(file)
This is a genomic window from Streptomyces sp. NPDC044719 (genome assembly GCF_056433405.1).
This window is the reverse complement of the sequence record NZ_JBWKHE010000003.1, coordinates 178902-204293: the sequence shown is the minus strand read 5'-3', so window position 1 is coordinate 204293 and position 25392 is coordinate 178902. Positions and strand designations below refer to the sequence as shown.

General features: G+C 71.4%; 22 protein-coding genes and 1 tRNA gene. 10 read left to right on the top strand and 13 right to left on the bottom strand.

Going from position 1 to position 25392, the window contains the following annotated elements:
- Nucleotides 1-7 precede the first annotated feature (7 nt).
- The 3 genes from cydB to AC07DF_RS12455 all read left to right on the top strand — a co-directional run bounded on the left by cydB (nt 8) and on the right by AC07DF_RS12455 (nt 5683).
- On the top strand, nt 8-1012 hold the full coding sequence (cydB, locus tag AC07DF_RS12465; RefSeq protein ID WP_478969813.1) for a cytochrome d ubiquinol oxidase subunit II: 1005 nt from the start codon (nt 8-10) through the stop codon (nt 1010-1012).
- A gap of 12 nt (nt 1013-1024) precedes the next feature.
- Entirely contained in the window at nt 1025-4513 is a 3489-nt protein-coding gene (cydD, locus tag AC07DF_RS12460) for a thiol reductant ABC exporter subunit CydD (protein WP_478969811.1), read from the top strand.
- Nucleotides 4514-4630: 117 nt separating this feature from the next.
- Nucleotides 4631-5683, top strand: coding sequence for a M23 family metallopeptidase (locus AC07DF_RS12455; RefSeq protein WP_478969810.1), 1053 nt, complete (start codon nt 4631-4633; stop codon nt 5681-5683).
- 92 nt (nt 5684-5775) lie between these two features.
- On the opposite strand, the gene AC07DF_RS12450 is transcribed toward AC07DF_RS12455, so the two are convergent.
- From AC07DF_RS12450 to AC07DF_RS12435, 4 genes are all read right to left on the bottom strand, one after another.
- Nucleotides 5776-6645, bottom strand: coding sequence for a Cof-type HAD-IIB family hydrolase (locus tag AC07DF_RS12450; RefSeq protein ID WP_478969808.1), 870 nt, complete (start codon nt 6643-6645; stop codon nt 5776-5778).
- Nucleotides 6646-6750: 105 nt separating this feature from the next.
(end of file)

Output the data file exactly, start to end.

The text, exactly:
This is a genomic window from Streptomyces sp. NPDC044719 (genome assembly GCF_056433405.1).
This window is the reverse complement of the sequence record NZ_JBWKHE010000003.1, coordinates 178902-204293: the sequence shown is the minus strand read 5'-3', so window position 1 is coordinate 204293 and position 25392 is coordinate 178902. Positions and strand designations below refer to the sequence as shown.

General features: G+C 71.4%; 22 protein-coding genes and 1 tRNA gene. 10 read left to right on the top strand and 13 right to left on the bottom strand.

Going from position 1 to position 25392, the window contains the following annotated elements:
- Nucleotides 1-7 precede the first annotated feature (7 nt).
- The 3 genes from cydB to AC07DF_RS12455 all read left to right on the top strand — a co-directional run bounded on the left by cydB (nt 8) and on the right by AC07DF_RS12455 (nt 5683).
- On the top strand, nt 8-1012 hold the full coding sequence (cydB, locus tag AC07DF_RS12465; RefSeq protein ID WP_478969813.1) for a cytochrome d ubiquinol oxidase subunit II: 1005 nt from the start codon (nt 8-10) through the stop codon (nt 1010-1012).
- A gap of 12 nt (nt 1013-1024) precedes the next feature.
- Entirely contained in the window at nt 1025-4513 is a 3489-nt protein-coding gene (cydD, locus tag AC07DF_RS12460) for a thiol reductant ABC exporter subunit CydD (protein WP_478969811.1), read from the top strand.
- Nucleotides 4514-4630: 117 nt separating this feature from the next.
- Nucleotides 4631-5683, top strand: coding sequence for a M23 family metallopeptidase (locus AC07DF_RS12455; RefSeq protein WP_478969810.1), 1053 nt, complete (start codon nt 4631-4633; stop codon nt 5681-5683).
- 92 nt (nt 5684-5775) lie between these two features.
- On the opposite strand, the gene AC07DF_RS12450 is transcribed toward AC07DF_RS12455, so the two are convergent.
- From AC07DF_RS12450 to AC07DF_RS12435, 4 genes are all read right to left on the bottom strand, one after another.
- Nucleotides 5776-6645, bottom strand: coding sequence for a Cof-type HAD-IIB family hydrolase (locus tag AC07DF_RS12450; RefSeq protein ID WP_478969808.1), 870 nt, complete (start codon nt 6643-6645; stop codon nt 5776-5778).
- Nucleotides 6646-6750: 105 nt separating this feature from the next.